Shaoxing is alive in the Chinese imagination thanks to the famous writer Lu Xun, who set many of his classic works in this sleepy southern town. A literary revolutionary, Lu Xun broke tradition by writing in the vernacular of everyday Chinese, instead of the stiff, scholarly prose previously held as the only appropriate language for literature.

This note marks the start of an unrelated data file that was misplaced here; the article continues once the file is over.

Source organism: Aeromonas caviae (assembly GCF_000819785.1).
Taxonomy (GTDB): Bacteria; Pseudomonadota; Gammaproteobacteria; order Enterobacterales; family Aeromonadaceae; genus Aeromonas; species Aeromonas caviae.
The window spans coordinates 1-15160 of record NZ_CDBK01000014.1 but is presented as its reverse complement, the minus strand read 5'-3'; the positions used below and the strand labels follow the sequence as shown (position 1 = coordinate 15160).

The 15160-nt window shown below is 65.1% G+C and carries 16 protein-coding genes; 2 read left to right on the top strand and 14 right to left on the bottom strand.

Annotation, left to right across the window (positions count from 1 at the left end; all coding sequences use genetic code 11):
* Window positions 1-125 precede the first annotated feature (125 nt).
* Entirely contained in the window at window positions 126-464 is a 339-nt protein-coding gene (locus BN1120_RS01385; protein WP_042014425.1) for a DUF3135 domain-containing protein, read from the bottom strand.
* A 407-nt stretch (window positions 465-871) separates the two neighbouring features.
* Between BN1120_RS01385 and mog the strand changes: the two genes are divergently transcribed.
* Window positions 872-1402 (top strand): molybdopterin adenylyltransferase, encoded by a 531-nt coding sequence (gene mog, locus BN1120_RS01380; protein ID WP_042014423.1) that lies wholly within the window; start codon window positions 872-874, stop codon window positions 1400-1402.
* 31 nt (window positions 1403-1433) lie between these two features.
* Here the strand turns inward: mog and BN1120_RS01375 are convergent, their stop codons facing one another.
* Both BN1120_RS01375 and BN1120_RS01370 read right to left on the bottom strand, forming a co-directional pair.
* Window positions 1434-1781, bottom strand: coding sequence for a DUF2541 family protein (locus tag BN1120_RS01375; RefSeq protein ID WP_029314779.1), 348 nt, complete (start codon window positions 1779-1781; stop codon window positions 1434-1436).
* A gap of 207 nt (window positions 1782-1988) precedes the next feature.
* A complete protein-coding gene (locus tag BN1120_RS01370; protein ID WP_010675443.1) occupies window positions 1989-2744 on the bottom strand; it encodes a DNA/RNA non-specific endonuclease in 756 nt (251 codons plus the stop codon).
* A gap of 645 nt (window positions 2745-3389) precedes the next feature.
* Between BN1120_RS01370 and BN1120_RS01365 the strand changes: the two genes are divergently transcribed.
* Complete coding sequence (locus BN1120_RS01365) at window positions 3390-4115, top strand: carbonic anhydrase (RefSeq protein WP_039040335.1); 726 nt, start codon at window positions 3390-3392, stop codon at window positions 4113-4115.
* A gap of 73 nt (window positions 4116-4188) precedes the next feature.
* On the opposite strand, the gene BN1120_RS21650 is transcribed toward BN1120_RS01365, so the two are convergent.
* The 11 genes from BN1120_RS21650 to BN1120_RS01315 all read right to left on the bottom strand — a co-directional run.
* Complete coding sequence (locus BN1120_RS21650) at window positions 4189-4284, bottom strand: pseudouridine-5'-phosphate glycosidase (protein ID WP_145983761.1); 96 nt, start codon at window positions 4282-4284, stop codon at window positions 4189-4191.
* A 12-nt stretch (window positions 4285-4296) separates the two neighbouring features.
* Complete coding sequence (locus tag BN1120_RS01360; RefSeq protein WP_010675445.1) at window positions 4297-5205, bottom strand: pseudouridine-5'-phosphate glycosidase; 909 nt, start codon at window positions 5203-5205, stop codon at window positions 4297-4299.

Today, much of the city's charm is in exploring its narrow cobbled streets. The
older sections of the city are made up of low stone houses connected by canals crisscrossed by arched bridges. East Lake is no match for the grandeur of Hangzhou's West Lake, but its bizarre rock formations and caves make for interesting tours. Shaoxing is also famous for its celebrated yellow-rice wine, used by cooks everywhere.